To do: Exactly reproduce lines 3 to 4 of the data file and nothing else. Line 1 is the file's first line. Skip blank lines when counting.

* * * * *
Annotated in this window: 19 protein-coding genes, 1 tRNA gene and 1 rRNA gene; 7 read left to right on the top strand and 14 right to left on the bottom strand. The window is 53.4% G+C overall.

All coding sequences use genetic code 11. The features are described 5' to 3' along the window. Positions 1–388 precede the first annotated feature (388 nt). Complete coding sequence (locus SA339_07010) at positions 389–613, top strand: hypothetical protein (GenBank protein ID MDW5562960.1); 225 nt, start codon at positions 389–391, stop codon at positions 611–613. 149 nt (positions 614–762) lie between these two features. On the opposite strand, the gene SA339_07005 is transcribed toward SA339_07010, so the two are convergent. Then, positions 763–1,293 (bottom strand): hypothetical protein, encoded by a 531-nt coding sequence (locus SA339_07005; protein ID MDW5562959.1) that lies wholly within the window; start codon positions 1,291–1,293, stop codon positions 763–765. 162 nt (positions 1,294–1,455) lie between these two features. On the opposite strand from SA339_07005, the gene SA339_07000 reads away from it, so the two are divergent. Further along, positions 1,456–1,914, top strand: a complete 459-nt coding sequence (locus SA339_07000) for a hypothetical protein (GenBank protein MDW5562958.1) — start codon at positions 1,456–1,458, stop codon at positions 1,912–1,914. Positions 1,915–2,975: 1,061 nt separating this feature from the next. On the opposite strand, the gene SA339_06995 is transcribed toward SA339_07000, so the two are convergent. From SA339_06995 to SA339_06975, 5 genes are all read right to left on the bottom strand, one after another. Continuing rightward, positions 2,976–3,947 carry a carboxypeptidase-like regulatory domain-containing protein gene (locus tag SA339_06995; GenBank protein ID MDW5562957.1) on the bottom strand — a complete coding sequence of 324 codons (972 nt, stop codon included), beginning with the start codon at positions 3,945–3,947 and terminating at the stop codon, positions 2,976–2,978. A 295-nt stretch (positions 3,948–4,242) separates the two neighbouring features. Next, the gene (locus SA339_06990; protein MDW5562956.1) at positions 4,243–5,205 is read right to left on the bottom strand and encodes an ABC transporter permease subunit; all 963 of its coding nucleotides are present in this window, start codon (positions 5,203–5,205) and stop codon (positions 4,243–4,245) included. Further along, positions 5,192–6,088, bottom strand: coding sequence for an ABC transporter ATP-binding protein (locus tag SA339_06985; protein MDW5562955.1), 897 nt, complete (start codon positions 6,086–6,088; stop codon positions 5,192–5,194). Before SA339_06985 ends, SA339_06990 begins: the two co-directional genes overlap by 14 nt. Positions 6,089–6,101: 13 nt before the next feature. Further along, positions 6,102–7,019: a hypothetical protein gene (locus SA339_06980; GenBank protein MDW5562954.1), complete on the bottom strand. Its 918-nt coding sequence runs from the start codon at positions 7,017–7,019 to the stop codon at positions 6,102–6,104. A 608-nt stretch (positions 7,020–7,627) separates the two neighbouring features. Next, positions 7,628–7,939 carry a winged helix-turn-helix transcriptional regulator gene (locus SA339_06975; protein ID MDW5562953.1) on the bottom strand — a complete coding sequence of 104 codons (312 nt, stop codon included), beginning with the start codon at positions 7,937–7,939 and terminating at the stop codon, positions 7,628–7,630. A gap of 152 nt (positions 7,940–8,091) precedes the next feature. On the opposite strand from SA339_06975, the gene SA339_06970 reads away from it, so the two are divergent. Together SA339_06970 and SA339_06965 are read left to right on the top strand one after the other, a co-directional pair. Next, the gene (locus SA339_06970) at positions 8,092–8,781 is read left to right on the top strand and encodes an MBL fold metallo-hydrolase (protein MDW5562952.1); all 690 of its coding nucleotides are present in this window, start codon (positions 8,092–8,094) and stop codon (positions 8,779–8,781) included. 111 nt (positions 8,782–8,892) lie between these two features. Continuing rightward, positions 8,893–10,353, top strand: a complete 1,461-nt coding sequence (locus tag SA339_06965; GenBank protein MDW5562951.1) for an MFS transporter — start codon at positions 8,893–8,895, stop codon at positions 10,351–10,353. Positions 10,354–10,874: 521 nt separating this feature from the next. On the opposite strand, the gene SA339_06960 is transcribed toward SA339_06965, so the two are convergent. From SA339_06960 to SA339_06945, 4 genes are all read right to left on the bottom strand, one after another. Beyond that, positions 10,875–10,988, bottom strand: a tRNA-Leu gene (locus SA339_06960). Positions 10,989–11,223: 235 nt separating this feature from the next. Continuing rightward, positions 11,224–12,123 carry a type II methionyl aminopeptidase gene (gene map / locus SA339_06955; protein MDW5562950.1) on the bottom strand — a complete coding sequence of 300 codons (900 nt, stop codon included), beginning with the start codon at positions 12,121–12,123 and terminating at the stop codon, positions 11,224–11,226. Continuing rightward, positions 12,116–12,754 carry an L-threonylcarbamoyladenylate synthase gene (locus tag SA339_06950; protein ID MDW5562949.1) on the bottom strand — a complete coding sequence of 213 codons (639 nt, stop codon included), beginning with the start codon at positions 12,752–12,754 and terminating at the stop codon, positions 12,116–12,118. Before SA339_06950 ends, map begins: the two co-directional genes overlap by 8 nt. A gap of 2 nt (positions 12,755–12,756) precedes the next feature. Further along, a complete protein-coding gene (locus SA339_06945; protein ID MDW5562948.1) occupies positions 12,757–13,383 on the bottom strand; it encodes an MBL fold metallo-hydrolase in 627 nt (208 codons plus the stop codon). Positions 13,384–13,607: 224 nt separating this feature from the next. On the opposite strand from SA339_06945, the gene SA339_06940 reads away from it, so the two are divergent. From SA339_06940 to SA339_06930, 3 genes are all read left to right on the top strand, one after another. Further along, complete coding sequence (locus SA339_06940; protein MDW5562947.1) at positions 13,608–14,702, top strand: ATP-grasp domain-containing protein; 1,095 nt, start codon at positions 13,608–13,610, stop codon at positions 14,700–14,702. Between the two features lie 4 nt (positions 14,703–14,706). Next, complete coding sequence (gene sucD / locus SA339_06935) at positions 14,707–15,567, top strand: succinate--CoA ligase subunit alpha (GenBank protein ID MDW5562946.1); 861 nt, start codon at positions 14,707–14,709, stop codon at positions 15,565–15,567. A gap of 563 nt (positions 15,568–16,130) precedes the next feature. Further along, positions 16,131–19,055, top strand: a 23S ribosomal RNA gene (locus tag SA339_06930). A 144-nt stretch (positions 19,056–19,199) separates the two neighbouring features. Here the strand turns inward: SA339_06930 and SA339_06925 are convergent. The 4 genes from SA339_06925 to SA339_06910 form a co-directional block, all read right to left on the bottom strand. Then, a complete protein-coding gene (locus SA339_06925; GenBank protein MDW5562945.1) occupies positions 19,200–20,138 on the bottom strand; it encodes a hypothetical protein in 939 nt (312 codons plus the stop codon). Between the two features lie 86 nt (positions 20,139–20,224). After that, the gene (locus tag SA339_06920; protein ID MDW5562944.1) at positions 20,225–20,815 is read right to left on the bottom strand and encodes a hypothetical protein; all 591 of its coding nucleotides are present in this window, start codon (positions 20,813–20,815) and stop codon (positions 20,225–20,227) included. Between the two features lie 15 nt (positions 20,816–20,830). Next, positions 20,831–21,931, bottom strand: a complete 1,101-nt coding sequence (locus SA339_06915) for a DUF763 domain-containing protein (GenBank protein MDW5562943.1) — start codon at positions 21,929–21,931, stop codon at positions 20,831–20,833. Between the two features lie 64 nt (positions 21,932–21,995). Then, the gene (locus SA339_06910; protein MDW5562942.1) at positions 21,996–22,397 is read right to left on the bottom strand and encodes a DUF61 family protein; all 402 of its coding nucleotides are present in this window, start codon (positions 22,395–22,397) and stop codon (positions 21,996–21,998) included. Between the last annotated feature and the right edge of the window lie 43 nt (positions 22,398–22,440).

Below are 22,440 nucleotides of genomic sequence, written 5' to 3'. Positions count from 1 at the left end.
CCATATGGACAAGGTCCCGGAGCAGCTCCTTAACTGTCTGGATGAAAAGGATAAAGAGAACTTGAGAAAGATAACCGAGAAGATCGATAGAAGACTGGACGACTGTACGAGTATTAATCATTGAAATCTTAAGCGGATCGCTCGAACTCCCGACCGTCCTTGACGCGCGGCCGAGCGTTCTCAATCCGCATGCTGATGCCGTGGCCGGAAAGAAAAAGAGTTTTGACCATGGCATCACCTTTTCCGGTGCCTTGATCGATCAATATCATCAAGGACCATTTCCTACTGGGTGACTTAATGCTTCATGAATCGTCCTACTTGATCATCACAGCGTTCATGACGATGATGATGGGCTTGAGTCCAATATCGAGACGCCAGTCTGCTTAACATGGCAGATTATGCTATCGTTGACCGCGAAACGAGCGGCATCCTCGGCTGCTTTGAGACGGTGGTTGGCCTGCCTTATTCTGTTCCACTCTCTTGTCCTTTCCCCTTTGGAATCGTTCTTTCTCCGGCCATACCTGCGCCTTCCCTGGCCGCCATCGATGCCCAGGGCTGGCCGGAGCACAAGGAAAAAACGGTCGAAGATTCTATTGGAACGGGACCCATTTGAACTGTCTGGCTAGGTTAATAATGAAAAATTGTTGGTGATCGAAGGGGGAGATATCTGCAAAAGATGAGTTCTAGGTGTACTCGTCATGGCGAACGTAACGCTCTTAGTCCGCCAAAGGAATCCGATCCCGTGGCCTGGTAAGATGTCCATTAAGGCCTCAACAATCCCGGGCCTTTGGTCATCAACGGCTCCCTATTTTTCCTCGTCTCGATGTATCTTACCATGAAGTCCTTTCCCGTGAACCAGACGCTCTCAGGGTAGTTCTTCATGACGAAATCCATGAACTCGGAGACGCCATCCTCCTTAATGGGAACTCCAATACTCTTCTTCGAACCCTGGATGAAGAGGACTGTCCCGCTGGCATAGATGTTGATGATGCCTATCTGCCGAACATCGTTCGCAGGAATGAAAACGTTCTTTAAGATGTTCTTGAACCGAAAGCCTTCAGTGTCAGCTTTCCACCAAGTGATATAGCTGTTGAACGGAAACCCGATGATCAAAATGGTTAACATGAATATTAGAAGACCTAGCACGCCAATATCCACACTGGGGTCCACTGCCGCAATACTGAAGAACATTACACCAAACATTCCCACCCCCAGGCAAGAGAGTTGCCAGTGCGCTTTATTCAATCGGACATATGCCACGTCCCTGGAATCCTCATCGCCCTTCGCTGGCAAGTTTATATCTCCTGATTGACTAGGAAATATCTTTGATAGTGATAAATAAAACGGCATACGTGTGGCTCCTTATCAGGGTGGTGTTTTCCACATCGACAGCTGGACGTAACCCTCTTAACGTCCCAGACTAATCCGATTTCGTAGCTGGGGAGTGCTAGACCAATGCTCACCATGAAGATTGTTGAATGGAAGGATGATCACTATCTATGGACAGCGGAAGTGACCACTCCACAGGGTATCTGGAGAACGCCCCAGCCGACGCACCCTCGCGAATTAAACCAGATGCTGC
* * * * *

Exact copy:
Below are 22,440 nucleotides of genomic sequence, written 5' to 3'. Positions count from 1 at the left end.
CCATATGGACAAGGTCCCGGAGCAGCTCCTTAACTGTCTGGATGAAAAGGATAAAGAGAACTTGAGAAAGATAACCGAGAAGATCGATAGAAGACTGGACGACTGTACGAGTATTAATCATTGAAATCTTAAGCGGATCGCTCGAACTCCCGACCGTCCTTGACGCGCGGCCGAGCGTTCTCAATCCGCATGCTGATGCCGTGGCCGGAAAGAAAAAGAGTTTTGACCATGGCATCACCTTTTCCGGTGCCTTGATCGATCAATATCATCAAGGACCATTTCCTACTGGGTGACTTAATGCTTCATGAATCGTCCTACTTGATCATCACAGCGTTCATGACGATGATGATGGGCTTGAGTCCAATATCGAGACGCCAGTCTGCTTAACATGGCAGATTATGCTATCGTTGACCGCGAAACGAGCGGCATCCTCGGCTGCTTTGAGACGGTGGTTGGCCTGCCTTATTCTGTTCCACTCTCTTGTCCTTTCCCCTTTGGAATCGTTCTTTCTCCGGCCATACCTGCGCCTTCCCTGGCCGCCATCGATGCCCAGGGCTGGCCGGAGCACAAGGAAAAAACGGTCGAAGATTCTATTGGAACGGGACCCATTTGAACTGTCTGGCTAGGTTAATAATGAAAAATTGTTGGTGATCGAAGGGGGAGATATCTGCAAAAGATGAGTTCTAGGTGTACTCGTCATGGCGAACGTAACGCTCTTAGTCCGCCAAAGGAATCCGATCCCGTGGCCTGGTAAGATGTCCATTAAGGCCTCAACAATCCCGGGCCTTTGGTCATCAACGGCTCCCTATTTTTCCTCGTCTCGATGTATCTTACCATGAAGTCCTTTCCCGTGAACCAGACGCTCTCAGGGTAGTTCTTCATGACGAAATCCATGAACTCGGAGACGCCATCCTCCTTAATGGGAACTCCAATACTCTTCTTCGAACCCTGGATGAAGAGGACTGTCCCGCTGGCATAGATGTTGATGATGCCTATCTGCCGAACATCGTTCGCAGGAATGAAAACGTTCTTTAAGATGTTCTTGAACCGAAAGCCTTCAGTGTCAGCTTTCCACCAAGTGATATAGCTGTTGAACGGAAACCCGATGATCAAAATGGTTAACATGAATATTAGAAGACCTAGCACGCCAATATCCACACTGGGGTCCACTGCCGCAATACTGAAGAACATTACACCAAACATTCCCACCCCCAGGCAAGAGAGTTGCCAGTGCGCTTTATTCAATCGGACATATGCCACGTCCCTGGAATCCTCATCGCCCTTCGCTGGCAAGTTTATATCTCCTGATTGACTAGGAAATATCTTTGATAGTGATAAATAAAACGGCATACGTGTGGCTCCTTATCAGGGTGGTGTTTTCCACATCGACAGCTGGACGTAACCCTCTTAACGTCCCAGACTAATCCGATTTCGTAGCTGGGGAGTGCTAGACCAATGCTCACCATGAAGATTGTTGAATGGAAGGATGATCACTATCTATGGACAGCGGAAGTGACCACTCCACAGGGTATCTGGAGAACGCCCCAGCCGACGCACCCTCGCGAATTAAACCAGATGCTGC